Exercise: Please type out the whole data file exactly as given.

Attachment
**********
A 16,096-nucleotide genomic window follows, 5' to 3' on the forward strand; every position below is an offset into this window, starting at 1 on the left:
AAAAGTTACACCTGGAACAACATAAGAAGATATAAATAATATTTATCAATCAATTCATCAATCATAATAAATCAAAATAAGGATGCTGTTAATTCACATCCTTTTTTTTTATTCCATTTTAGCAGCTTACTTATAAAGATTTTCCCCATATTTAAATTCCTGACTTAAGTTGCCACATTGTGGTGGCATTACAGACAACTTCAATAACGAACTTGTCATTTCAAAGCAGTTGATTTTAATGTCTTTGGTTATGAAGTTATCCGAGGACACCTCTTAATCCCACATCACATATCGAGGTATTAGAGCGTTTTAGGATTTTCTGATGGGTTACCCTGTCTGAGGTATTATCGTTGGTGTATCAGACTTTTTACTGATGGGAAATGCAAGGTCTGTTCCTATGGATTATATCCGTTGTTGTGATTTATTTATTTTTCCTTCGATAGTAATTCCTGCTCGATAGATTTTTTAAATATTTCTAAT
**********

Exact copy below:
A 16,096-nucleotide genomic window follows, 5' to 3' on the forward strand; every position below is an offset into this window, starting at 1 on the left:
AAAAGTTACACCTGGAACAACATAAGAAGATATAAATAATATTTATCAATCAATTCATCAATCATAATAAATCAAAATAAGGATGCTGTTAATTCACATCCTTTTTTTTTATTCCATTTTAGCAGCTTACTTATAAAGATTTTCCCCATATTTAAATTCCTGACTTAAGTTGCCACATTGTGGTGGCATTACAGACAACTTCAATAACGAACTTGTCATTTCAAAGCAGTTGATTTTAATGTCTTTGGTTATGAAGTTATCCGAGGACACCTCTTAATCCCACATCACATATCGAGGTATTAGAGCGTTTTAGGATTTTCTGATGGGTTACCCTGTCTGAGGTATTATCGTTGGTGTATCAGACTTTTTACTGATGGGAAATGCAAGGTCTGTTCCTATGGATTATATCCGTTGTTGTGATTTATTTATTTTTCCTTCGATAGTAATTCCTGCTCGATAGATTTTTTAAATATTTCTAAT